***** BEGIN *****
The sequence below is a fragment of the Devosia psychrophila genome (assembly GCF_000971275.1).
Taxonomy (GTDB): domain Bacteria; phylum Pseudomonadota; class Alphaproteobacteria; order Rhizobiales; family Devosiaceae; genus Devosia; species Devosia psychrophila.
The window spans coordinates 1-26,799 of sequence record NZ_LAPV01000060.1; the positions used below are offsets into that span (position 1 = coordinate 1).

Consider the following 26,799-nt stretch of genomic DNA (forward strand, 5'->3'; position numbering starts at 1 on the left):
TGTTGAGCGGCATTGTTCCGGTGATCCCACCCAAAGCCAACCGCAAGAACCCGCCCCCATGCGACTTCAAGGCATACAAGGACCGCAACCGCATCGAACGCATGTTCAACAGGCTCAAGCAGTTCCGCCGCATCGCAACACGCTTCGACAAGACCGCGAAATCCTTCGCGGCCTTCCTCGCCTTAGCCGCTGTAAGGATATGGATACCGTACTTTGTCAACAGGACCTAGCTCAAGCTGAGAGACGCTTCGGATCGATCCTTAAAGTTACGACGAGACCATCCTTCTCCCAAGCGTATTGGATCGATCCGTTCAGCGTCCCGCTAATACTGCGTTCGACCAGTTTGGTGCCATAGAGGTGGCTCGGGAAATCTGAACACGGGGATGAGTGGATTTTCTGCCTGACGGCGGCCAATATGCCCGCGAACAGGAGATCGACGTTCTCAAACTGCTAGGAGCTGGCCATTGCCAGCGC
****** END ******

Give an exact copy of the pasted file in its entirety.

The sequence below is a fragment of the Devosia psychrophila genome (assembly GCF_000971275.1).
Taxonomy (GTDB): domain Bacteria; phylum Pseudomonadota; class Alphaproteobacteria; order Rhizobiales; family Devosiaceae; genus Devosia; species Devosia psychrophila.
The window spans coordinates 1-26,799 of sequence record NZ_LAPV01000060.1; the positions used below are offsets into that span (position 1 = coordinate 1).

Consider the following 26,799-nt stretch of genomic DNA (forward strand, 5'->3'; position numbering starts at 1 on the left):
TGTTGAGCGGCATTGTTCCGGTGATCCCACCCAAAGCCAACCGCAAGAACCCGCCCCCATGCGACTTCAAGGCATACAAGGACCGCAACCGCATCGAACGCATGTTCAACAGGCTCAAGCAGTTCCGCCGCATCGCAACACGCTTCGACAAGACCGCGAAATCCTTCGCGGCCTTCCTCGCCTTAGCCGCTGTAAGGATATGGATACCGTACTTTGTCAACAGGACCTAGCTCAAGCTGAGAGACGCTTCGGATCGATCCTTAAAGTTACGACGAGACCATCCTTCTCCCAAGCGTATTGGATCGATCCGTTCAGCGTCCCGCTAATACTGCGTTCGACCAGTTTGGTGCCATAGAGGTGGCTCGGGAAATCTGAACACGGGGATGAGTGGATTTTCTGCCTGACGGCGGCCAATATGCCCGCGAACAGGAGATCGACGTTCTCAAACTGCTAGGAGCTGGCCATTGCCAGCGC